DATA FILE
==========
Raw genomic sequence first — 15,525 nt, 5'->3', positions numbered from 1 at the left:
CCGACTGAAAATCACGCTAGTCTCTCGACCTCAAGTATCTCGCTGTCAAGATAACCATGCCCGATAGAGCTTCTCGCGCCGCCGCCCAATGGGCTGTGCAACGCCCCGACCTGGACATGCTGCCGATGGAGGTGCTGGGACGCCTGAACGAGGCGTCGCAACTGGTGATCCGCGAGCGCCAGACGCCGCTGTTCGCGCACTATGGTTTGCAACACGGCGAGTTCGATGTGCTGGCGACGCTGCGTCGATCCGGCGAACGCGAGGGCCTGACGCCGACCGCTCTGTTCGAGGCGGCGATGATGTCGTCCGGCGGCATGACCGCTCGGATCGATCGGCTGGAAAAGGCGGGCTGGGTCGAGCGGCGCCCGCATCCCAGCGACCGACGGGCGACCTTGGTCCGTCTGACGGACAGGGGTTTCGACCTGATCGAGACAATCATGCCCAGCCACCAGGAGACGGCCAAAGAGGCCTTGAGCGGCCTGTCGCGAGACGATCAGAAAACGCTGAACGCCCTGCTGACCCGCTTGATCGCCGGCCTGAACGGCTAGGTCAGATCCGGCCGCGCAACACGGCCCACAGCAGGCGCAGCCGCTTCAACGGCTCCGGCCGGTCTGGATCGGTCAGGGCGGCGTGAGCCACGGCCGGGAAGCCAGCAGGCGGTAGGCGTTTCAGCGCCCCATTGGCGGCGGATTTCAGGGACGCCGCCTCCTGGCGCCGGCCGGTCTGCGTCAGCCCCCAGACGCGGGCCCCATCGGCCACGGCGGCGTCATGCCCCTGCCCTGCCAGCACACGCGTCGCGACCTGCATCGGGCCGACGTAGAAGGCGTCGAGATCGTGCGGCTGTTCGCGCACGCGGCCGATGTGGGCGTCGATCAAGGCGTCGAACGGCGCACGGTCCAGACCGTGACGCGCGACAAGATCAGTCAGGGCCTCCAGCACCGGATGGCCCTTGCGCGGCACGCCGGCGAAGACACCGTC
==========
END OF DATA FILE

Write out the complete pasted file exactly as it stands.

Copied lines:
Raw genomic sequence first — 15,525 nt, 5'->3', positions numbered from 1 at the left:
CCGACTGAAAATCACGCTAGTCTCTCGACCTCAAGTATCTCGCTGTCAAGATAACCATGCCCGATAGAGCTTCTCGCGCCGCCGCCCAATGGGCTGTGCAACGCCCCGACCTGGACATGCTGCCGATGGAGGTGCTGGGACGCCTGAACGAGGCGTCGCAACTGGTGATCCGCGAGCGCCAGACGCCGCTGTTCGCGCACTATGGTTTGCAACACGGCGAGTTCGATGTGCTGGCGACGCTGCGTCGATCCGGCGAACGCGAGGGCCTGACGCCGACCGCTCTGTTCGAGGCGGCGATGATGTCGTCCGGCGGCATGACCGCTCGGATCGATCGGCTGGAAAAGGCGGGCTGGGTCGAGCGGCGCCCGCATCCCAGCGACCGACGGGCGACCTTGGTCCGTCTGACGGACAGGGGTTTCGACCTGATCGAGACAATCATGCCCAGCCACCAGGAGACGGCCAAAGAGGCCTTGAGCGGCCTGTCGCGAGACGATCAGAAAACGCTGAACGCCCTGCTGACCCGCTTGATCGCCGGCCTGAACGGCTAGGTCAGATCCGGCCGCGCAACACGGCCCACAGCAGGCGCAGCCGCTTCAACGGCTCCGGCCGGTCTGGATCGGTCAGGGCGGCGTGAGCCACGGCCGGGAAGCCAGCAGGCGGTAGGCGTTTCAGCGCCCCATTGGCGGCGGATTTCAGGGACGCCGCCTCCTGGCGCCGGCCGGTCTGCGTCAGCCCCCAGACGCGGGCCCCATCGGCCACGGCGGCGTCATGCCCCTGCCCTGCCAGCACACGCGTCGCGACCTGCATCGGGCCGACGTAGAAGGCGTCGAGATCGTGCGGCTGTTCGCGCACGCGGCCGATGTGGGCGTCGATCAAGGCGTCGAACGGCGCACGGTCCAGACCGTGACGCGCGACAAGATCAGTCAGGGCCTCCAGCACCGGATGGCCCTTGCGCGGCACGCCGGCGAAGACACCGTC